Algorithms and techniques for computer-aided physical design of integrated circuits; current design styles and trends in physical design automation; floor planning, placement, global and detail routing; performance analysis and optimization; integration of physical design tools with high-level design tools. Projects involve the construction of simple physical design automation tools. Prerequisites: CS 120, CS 375.
CMOS layout design rules, CMOS logic families, basic cell designs (gates, latches, memory cells, etc.), floor planning. Project involves use of VLSI design tools to design a small chip (such as small CPU, associative memory, array multiplier) that is eventually fabricated using the MOSIS facilities. Prerequisite: CS 120.
Advanced issues in VLSI microprocessor design: datapath and control design techniques and trade-offs, using cell libraries of datapath components. Team project involves the specification, design and implementation of a (pipeline) RISC CPU that is eventually fabricated using the MOSIS facilities. Prerequisite: CS 514 (alternatives not acceptable).
Pipelined processors: basic theory, instruction pipelines, multifunction units, dynamic instruction scheduling, branch handling, precise interrupts. Compiler techniques for enhancing ILP. Pipelined vector machines. Superscalar, VLIW and EPIC architectures. High-speed memory system design. Overview of parallel/multiprocessor architectures: SIMD/MIMD systems, interconnection networks, synchronization and cache coherence. CS 520 is a number change for the course previously offered as CS 522. Prerequisite: CS 320.
Sensor networks offer the promise of revolutionizing sensing in a large number of application domains. Sensors are typically embedded nodes that are resource poor and energy constrained. Further, the nature of the operation is application/data driven requiring protocols and algorithms that are fundamentally different from those in traditional networks. This course provides an introduction to this emerging field and covers the open research problems and challenges. Topics covered include: Sensor architecture and design. Sensor network architecture and applications. Localization algorithms. Synchronization algorithms. Energy aware medium access, routing, data collection and transport. Embedded Operating systems and databases for sensors. Aggregation and redundancy control. Topology control. Information dissemination. Sensor control and management. Sensor storage issues. Indexing and retrieval issues. Prerequisite: CS 350.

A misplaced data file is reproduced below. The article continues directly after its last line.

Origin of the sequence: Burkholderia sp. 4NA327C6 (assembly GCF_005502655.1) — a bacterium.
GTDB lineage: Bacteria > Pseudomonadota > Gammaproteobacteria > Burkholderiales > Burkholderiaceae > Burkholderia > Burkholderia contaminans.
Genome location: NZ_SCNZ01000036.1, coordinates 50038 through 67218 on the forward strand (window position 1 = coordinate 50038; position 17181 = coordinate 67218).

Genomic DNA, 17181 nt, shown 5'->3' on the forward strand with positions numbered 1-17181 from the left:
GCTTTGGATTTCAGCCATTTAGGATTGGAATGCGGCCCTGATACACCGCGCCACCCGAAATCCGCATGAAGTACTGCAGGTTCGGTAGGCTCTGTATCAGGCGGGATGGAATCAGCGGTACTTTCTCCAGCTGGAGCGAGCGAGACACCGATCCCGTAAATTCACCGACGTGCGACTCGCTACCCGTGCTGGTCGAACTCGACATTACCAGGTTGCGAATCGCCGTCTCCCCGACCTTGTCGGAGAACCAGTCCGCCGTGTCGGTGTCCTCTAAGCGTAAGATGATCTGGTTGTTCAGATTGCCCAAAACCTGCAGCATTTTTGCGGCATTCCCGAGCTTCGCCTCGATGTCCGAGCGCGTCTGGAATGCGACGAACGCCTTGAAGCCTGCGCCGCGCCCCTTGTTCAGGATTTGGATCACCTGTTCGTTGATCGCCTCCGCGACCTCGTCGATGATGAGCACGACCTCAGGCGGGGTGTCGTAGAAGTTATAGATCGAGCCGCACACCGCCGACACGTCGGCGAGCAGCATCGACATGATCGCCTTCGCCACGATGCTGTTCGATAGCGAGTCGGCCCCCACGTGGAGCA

Introduction to mobile computing and networking. Also covers the open research problems and challenges in the field. Mobile computing: service location/context-aware computing, system support for mobility. Mobile applications: location-aware applications, wireless multimedia, ubiquitous computing, smart environments. Mobile networking: network architecture and design (cellular, multi-hop, ad hoc, sensor networks). Wireless communication basics. Wireless medium access: channel allocation and medium access protocols for last hop and ad hoc networks. Supporting mobility in the Internet. Network protocols: routing and addressing issues and approaches; transport protocols for wireless environments. Power-aware computing and networking. Quality of service for mobile networks. Security. Prerequisite: CS 350.
Communication protocols and layering, hardware-software infrastructuresfor networking, MAC protocols, data link protocols, switching, inter- andintra-domain routing, the TCP/IP protocol suite, transport protocols,application layer protocols, local and system area networks, wirelessand sensor networks, overlay and virtual networks, client-server andpeer-to-peer models, network programming with sockets, protocol design andimplementation issues, network security. Prerequisite: CS 350.
New technologies for high-speed networking (such as ATM, Fibre channel, Myrinet). Interaction among operating system, protocol stack and the network interface hardware. OS kernel and mapping requirements for low-latency networking. Lightweight protocols; multicasting protocols. Innovative applications of low-latency LANs (such as clustered supercomputing, distributed single-image servers, multimedia servers). Hands-on laboratory exercises on several high-speed LANs. Prerequisites: CS 350 and 428. Undergraduate students with the appropriate background may take this course as an elective.
Associations between data elements and data models: entity-relationship, relational and object-oriented. Relational database design techniques. Formal and commercial query languages. Introduction to query processing, transaction management and concurrency control. Prerequisite: CS 375.